30 June 2017
|Personality of the Year||Thomas DiNapoli, New York State Comptroller|
|M&A||Total and Saft|
|Sustainable Forestry||IFC/BHP Billiton Forestry bond|
|Energy Efficiency||SUSI Energy Efficiency Project Facility|
|Catastrophe Risk||Allianz Weather Bond|
|Weather Risk||Old Settler Wind|
|Carbon||FTSE Russel's Climate Balanced Factor Index|
Much of the discussion around the low-carbon economic transition has focused on risks - the risk that assets will be rendered stranded or the risk the climate change will disrupt businesses, for example.
So, it is refreshing that Environmental Finance's 10th annual Deals of the Year awards are all about opportunities – investments flowing into businesses that are aligned with the low-carbon economy or are part of solutions to the problem of climate change.
Whether it is constructing the UK's largest bioenergy plant, or investing in energy efficient lighting in small to medium sized enterprises in Ireland, the energy transition is generating investment opportunities galore.
There are a few key themes I would like to highlight from this year's winners:
1. Companies are responding to the energy transition
Among the award winners can be found so-called brown companies that are responding to the energy transition.
Look at French oil and gas giant Total. It won M&A of the year for its acquisition of French battery firm Saft, which it said complements its previous acquisition of a majority stake in solar firm SunPower.
Dong is another example. It has sold its upstream oil and gas business and is focussed on scaling up its offshore wind business.
Contrast the actions of Total or Dong with those of ExxonMobil, which has been involved in a protracted battle with shareholders, led by Personality of the Year Thomas DiNapoli, who just wanted it to disclose what its plans were for dealing with the low-carbon transition.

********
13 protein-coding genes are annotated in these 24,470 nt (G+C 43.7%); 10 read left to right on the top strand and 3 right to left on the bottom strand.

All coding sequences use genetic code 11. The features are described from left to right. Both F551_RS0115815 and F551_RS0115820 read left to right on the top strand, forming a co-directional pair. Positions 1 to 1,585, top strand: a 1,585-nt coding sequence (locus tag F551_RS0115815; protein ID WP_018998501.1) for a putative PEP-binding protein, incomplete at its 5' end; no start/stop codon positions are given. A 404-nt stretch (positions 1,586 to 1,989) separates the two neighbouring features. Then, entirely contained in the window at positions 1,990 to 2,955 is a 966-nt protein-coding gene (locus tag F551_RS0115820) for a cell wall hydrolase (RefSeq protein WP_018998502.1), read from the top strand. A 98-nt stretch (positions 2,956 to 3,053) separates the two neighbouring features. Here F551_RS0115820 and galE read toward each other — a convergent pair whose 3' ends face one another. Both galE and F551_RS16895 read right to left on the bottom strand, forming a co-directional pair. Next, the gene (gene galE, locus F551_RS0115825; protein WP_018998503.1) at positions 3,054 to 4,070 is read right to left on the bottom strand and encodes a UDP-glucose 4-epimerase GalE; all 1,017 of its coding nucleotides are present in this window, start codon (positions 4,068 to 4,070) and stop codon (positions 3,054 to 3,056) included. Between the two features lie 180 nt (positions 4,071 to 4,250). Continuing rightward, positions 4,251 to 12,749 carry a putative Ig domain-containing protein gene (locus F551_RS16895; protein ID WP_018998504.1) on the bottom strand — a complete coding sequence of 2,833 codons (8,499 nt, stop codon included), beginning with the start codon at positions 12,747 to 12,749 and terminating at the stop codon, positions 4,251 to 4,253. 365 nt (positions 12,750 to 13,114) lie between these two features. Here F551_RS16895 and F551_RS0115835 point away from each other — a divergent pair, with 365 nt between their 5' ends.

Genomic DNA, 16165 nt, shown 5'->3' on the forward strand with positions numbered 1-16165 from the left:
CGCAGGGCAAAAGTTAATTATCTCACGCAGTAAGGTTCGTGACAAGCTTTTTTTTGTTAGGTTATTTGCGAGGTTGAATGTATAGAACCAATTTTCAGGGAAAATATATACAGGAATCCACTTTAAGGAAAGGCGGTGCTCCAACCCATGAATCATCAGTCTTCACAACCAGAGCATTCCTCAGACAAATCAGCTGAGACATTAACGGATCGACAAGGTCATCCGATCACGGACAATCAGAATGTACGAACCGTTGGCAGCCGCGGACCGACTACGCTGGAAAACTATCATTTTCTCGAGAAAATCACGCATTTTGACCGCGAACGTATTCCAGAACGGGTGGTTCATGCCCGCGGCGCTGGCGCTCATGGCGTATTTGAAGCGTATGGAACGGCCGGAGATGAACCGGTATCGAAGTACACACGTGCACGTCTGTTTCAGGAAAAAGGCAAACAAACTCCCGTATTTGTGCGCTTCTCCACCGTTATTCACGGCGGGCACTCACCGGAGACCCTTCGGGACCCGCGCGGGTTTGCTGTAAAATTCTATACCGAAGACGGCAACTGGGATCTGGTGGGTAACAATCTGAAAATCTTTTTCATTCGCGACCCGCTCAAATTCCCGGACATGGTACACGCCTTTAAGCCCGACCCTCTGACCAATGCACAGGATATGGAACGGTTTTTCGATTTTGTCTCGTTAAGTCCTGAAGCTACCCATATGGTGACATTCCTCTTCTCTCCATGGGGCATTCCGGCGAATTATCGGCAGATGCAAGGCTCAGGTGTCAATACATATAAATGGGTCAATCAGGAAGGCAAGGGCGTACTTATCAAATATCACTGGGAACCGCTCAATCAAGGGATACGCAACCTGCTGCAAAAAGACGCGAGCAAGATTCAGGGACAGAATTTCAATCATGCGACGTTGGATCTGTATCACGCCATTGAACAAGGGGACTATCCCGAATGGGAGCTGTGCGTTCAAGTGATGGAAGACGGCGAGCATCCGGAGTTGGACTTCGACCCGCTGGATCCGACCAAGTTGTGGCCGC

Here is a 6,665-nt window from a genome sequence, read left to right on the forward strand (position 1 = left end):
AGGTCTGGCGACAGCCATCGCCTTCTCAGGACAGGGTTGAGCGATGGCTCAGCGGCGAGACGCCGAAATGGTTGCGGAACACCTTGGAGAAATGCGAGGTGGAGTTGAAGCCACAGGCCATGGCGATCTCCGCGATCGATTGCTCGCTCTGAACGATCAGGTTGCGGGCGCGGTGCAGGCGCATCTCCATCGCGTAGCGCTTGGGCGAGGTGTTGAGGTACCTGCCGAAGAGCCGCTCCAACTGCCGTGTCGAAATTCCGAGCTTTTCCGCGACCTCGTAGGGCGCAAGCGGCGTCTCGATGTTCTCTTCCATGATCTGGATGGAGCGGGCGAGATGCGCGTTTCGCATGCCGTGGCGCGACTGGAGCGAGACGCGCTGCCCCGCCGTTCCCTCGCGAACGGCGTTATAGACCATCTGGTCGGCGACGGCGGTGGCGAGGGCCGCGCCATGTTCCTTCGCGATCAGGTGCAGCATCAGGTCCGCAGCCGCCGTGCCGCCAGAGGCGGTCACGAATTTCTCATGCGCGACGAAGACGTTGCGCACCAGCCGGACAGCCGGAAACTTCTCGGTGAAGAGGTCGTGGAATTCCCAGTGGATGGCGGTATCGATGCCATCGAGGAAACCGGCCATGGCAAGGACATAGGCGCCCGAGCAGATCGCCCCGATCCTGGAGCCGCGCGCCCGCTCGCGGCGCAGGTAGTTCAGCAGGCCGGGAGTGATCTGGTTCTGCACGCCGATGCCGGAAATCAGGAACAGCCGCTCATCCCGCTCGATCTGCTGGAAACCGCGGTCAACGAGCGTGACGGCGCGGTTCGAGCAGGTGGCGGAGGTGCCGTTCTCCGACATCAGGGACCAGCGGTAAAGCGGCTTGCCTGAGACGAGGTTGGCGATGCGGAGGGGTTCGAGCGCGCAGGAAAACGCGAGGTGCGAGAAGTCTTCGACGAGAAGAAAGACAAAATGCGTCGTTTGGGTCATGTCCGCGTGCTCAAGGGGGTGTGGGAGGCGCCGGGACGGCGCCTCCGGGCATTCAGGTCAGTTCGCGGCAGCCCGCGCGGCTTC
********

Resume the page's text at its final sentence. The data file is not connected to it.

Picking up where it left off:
The shareholder resolution passed even without the backing of the Exxon board.
2. Mainstream finance is flowing into low-carbon investment
The Deals of the Year winners are full of examples of asset owners pouring their money into low-carbon investments. These include PKA backing the MGT bioenergy plant in the UK (or large institutions buying Vela Energy's solar bond or insurance-linked securities), or investing in Susi Partners' energy efficiency fund.
3. The opportunities are becoming better recognised
The debate is shifting away from risk and towards opportunities. That is not only evidenced by the fact that institutions are increasingly investing in renewables and other types of low-carbon alternative assets.
A great example can be found in FTSE Russell's Climate Balanced Factor index, which takes into consideration FTSE Russell's Low Carbon Economy data, which identifies companies' green revenues, alongside more traditional factors such as value. The idea is that companies with green revenues could outperform as the transition to a low-carbon economy accelerates. A fund tracking the index has won investment from an HSBC pension fund.
Congratulations to all our winners.
Deals reporting by Joe Walsh, Michael Hurley, Graham Cooper & Peter Cripps